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Thursday, 16 August 2012

Colour coding can bring efficiencies to 5S practices.


Colour coding can bring efficiencies to 5S practices.


Color Coding Can Bring New Efficiencies to 5S Practices By Steve Stephenson, Graphic Products, Inc., Managing Director,  Worldwide manufacturing, showing the first signs of recovery from the recent financial crisis, according to the International Yearbook of Industrial Statistics 2011, can benefit from the basic thinking involved in 5S Lean Manufacturing such as color coding to create order, save time and ensure a safe workplace.

Graphic Products, Inc., (, a leader in the industrial labeler industry, has helped companies worldwide establish visual order – one of the first steps in a 5S program – by enabling workers and managers to create their own color tags, signs and labels which may be used across multiple departments to help distinguish tools and resources.  

We've created a 5S Standard Color Code chart, based on real world research, to suggest a standardized 5S color scheme. Colors have been assigned to six different categories – green for safety; blue for equipment and inventory; yellow or orange for standards; red for defects and fire; white for total process management and gray for racks and storage. Doubt and interpretation are virtually eliminated as each of these colors is easily distinguishable from one another.

Color coding for organization

At another level, 5S color coding can help departments organize tools and resources. Consider your basic screwdriver. There may be hundreds in use at any given time. So how do you know which screwdriver belongs to the shipping department and which belongs to maintenance? By color coding, everyone knows the purple screwdriver belongs to the shipping department. If for some reason the purple screwdriver winds up in the maintenance department, there’s no need to point fingers. You know where to return it. No questions asked. Everyone gets back to work. Shadowboards help. The big shadow of a missing item is a clear visual cue to find the item and see where it belongs. 

In addition to color coding done specifically for 5S, some color coding is required by codes outlined by ANSI and ASME. An example is the color coding of pipes specified by the ANSI/ASME A13.1 pipe marking code. This type of color coding provides the same benefits as the 5S color code, in addition to its safety benefits.

Pipe Marking


ASME code requires pipes used to convey, distribute, mix, discharge and control fluid flow to be marked to show their contents, potential hazard level and the direction of flow. Properly labeled pipes improve safety and productivity by providing employees and emergency responders with key information about piping system contents. For example, proper pipe marking helps employees, contractors and vendors quickly see where they are in a system, and understand what is happening in the system, so they can make the correct decisions, save time and prevent accidents. One important factor to keep in mind when setting up a 5S color coding system is that the 5S color coding should not conflict with the color coding required by codes such as ANSI/ASME A13.1 or the ANSI Z535 safety sign color standards.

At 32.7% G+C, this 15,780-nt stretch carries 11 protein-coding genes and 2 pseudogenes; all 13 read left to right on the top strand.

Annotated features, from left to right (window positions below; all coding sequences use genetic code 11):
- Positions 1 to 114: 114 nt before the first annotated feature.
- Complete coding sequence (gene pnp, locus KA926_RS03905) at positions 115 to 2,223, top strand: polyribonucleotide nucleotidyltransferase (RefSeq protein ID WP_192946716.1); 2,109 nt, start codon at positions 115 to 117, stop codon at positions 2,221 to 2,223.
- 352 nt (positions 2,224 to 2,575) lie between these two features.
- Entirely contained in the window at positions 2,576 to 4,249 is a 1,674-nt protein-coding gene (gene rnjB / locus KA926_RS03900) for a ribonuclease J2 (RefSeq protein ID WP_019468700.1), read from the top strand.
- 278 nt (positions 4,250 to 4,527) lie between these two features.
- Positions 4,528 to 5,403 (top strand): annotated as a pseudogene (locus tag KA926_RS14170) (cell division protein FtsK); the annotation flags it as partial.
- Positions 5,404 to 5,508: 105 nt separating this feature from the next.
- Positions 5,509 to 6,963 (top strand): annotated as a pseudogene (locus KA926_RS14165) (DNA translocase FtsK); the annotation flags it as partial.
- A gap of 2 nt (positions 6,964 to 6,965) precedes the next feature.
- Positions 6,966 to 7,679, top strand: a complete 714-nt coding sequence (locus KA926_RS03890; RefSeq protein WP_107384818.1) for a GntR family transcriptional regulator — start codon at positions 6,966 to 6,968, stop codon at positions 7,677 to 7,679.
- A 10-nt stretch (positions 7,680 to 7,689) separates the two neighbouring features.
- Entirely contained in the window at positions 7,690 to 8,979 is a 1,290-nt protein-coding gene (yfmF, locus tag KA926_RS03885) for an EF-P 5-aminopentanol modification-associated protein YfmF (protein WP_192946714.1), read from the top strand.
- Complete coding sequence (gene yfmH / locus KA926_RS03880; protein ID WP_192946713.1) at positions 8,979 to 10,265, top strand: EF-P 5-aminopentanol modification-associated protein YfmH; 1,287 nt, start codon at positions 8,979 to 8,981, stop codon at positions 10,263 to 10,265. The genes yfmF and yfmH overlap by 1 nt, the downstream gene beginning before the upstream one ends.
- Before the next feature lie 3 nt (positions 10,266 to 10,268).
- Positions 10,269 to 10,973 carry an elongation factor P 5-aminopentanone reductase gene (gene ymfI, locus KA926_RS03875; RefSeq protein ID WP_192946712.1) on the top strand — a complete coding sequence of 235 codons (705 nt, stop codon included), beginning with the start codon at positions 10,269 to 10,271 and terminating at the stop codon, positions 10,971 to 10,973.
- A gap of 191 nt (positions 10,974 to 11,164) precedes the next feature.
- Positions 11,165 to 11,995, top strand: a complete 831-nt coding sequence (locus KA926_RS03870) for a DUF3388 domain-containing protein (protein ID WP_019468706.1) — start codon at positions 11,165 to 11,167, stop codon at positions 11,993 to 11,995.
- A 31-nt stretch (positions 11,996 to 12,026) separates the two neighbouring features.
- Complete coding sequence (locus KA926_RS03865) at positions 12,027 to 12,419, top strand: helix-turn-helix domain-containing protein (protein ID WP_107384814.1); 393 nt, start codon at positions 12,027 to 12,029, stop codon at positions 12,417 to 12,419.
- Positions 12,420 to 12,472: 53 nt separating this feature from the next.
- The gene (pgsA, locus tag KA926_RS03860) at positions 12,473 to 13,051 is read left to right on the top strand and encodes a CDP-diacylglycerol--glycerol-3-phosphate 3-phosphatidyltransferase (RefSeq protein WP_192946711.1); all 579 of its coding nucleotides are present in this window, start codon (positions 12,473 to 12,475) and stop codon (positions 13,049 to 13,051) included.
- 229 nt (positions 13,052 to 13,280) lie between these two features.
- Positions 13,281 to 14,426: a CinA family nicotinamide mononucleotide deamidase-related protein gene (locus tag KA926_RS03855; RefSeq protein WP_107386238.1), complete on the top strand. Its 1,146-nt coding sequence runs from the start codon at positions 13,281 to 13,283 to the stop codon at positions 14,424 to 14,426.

Whether needed for code compliance or for 5S color coding, mobile and desktop printers enable users to create and print their own color coded labels, tags and signs. These tags, signs and labels are available in a variety of materials, too, which will work both indoors and outdoors, on both smooth and rough surfaces, in low and bright light and will withstand exposure to chemicals, solvents, oil and grease. There are options for both temporary and permanent signs and labels, too.

Questions to ask when launching a 5S color coding program:


  • What kinds of tools do you use? Impacts how and where they are stored.
  • How are people finding their tools now? Changes may need to be immediate or gradual.
  • Do you have multiple shifts at your plant?  The graveyard shift should be as well-organized as the morning shift. If different shifts have their own tools, a distinct 5S color should be used for each shift.
  • Do you have a bi-lingual work environment? Colors require no translation, but signage might. 
  • How many workers are employed? Larger organizations may move slower than smaller firms.

Continued training and evaluation involving both current and new staff is recommended for all 5S programs. Track all program changes in log books accessible to all. Each individual plays a critical role in the success of 5S. Be open-minded. With team leaders and workers cooperating, 5S improvements can be counted upon to deliver business results – time saved, productivity increased and safety supported.

5S Color Coding Benefits: 

  • Improved safety and morale
  • Great for orientation and training · 
  • Eliminates wasted time  
  • Maximizes floor space 

To request our 5S Guide and for more information about industrial printers, labels, tags and signs, visit



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